In Ansonia, where the district has never had a one-to-one ratio of students to computers, Schools Superintendent Joseph DiBacco said the plan is to use packets of materials to start and then roll out a Chromebook and online platform as they get more direction from the state Department of Education.
“We need to get a digital platform up and running in a few days,” DiBacco said. “I am interested to see what the state recommends as an acceptable online platform.”
Stratford on Monday offered families that didn’t have access to a computer an opportunity to visit certain schools in town to pick up a borrowed Chromebook.
Stratford students are being asked to use Google Classroom, where they get and complete online lessons from their teachers.
Schools and teachers collaborated but each has puts its own spin on this, according to Stratford Schools Superintendent Janet Robinson.
At Nichols School, for instance, fourth-grade classroom teachers collaborated to create a folder of work for students to complete. There is a daily schedule to follow. Breaks are encouraged.
A packet of worksheets were also sent home last week for students with no internet access. In that case, parents need to submit the packets for the child to earn credit. Specialists, including music and art teachers, are also posting activities to complete.
At Stratford Academy Johnson House, Principal Maureen DiDomenico, said in addition to lessons and assignments, daily messages of kindness are being posted. There will soon be a contest for students to write a school song and the school’s reading specialist is posting daily Read Alouds — similar to what she would be doing in the classroom.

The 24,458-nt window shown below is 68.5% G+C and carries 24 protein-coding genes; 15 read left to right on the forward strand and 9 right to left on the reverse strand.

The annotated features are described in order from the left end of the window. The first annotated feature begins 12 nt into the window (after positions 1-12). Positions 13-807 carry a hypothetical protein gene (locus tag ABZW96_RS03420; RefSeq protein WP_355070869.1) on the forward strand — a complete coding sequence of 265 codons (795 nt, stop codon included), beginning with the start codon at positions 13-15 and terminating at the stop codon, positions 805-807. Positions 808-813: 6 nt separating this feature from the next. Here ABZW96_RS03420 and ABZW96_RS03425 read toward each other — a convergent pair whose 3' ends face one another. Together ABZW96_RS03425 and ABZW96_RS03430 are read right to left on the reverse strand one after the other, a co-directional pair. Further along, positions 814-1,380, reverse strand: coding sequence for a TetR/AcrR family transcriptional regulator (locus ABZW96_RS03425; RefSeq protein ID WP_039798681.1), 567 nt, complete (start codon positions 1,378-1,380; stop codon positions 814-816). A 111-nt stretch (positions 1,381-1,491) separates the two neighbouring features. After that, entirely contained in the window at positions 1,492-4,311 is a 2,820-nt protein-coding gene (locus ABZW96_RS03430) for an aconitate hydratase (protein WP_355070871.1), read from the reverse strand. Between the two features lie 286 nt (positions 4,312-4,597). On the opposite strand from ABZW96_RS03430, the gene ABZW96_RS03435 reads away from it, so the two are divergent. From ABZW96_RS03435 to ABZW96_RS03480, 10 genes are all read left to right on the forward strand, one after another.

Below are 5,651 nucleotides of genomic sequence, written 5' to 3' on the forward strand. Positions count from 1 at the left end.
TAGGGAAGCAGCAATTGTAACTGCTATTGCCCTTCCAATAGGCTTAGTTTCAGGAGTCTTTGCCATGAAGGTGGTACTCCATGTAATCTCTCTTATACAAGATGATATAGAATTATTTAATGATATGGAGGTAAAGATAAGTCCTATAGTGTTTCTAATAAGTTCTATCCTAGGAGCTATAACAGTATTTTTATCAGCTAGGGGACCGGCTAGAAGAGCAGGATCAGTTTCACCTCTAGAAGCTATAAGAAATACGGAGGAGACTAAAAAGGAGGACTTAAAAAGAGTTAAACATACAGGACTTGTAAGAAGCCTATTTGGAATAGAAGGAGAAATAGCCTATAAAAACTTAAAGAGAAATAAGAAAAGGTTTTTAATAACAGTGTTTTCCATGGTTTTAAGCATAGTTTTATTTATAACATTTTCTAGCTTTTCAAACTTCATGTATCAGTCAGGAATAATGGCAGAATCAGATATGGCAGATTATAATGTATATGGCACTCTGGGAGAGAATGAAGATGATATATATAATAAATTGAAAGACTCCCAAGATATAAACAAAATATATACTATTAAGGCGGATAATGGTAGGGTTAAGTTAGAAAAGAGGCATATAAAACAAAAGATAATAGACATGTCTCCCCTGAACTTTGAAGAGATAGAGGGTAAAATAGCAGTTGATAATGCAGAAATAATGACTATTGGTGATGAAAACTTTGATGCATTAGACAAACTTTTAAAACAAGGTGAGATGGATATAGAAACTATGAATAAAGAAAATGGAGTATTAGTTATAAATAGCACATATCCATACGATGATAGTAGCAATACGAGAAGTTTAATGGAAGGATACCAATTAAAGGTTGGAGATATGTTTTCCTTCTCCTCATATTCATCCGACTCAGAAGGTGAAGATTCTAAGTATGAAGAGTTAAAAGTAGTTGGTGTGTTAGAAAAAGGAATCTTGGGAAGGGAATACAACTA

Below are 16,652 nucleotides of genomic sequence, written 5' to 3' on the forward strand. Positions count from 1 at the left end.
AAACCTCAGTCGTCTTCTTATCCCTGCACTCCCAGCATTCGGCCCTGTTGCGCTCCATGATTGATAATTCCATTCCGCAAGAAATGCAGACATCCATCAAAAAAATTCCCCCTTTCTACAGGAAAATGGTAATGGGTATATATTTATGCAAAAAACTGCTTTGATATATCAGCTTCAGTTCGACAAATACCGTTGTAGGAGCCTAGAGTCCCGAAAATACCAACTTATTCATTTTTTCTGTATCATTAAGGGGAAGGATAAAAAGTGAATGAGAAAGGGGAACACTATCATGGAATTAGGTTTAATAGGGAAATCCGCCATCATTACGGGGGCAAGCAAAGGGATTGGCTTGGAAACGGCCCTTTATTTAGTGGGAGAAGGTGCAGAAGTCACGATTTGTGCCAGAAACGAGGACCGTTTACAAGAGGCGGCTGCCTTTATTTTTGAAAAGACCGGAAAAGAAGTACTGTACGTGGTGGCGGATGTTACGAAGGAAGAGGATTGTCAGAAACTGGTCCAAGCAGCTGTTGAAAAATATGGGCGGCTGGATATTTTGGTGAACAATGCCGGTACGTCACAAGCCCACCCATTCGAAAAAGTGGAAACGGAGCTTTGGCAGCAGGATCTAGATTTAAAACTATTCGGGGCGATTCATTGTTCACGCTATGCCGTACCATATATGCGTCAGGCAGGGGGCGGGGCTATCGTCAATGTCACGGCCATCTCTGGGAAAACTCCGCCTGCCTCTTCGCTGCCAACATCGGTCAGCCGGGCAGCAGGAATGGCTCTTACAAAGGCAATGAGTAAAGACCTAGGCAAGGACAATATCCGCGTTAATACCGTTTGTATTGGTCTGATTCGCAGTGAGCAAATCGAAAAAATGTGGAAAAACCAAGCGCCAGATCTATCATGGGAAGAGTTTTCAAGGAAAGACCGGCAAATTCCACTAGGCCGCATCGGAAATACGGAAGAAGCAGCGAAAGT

In Fairfield, where distance learning instruction officially began on Tuesday, online instruction was to begin at 9 a.m. for the high school, 10 a.m. for the middle school and 11 a.m. for elementary school students.
A message went out to Fairfield parents on the district website giving instructions for each grade level.
“We are approaching this day as if it is the first day of school,” Fairfield Schools Superintendent Michael Cummings said in his message to parents. “On the first day of school, you get your books and materials, find your seat, navigate the halls, and figure out how to open your locker.”
That has all become virtual.
Cummings warned there will be a learning curve — for everyone.
“We are now learning all of this together,” Cummings added. How to communicate, pace lessons, assess student learning needs and support social and emotional needs will all be a work in progress.
Shelton’s Interim Superintendent Beth Smith said the district’s Office of Teaching and Learning has put together district resources to support a Distance Learning Plan that will be ready to be communicated on Wednesday.
Some still worry about how equitable online learning from home will be between districts.
Bridgeport school board member Joseph Sokolovic said if the closure is long term, things will get worse for students who are already behind academically.
“Many of our surrounding suburbs are able to implement distance learning, get private tutors and other options to minimize the impact on their children’s education,” Sokolovic said. “Bridgeport however does not have the luxury of Wi-fi in every home.”
If the closure persists for the rest of the school year, Sokolovic also worries about grades, promotion, and graduation.
On social media on Monday, a number of local teachers starting putting the word out that they were available to help students and parents who get stuck.
Staff writer Brian Gioiele contributed to this report.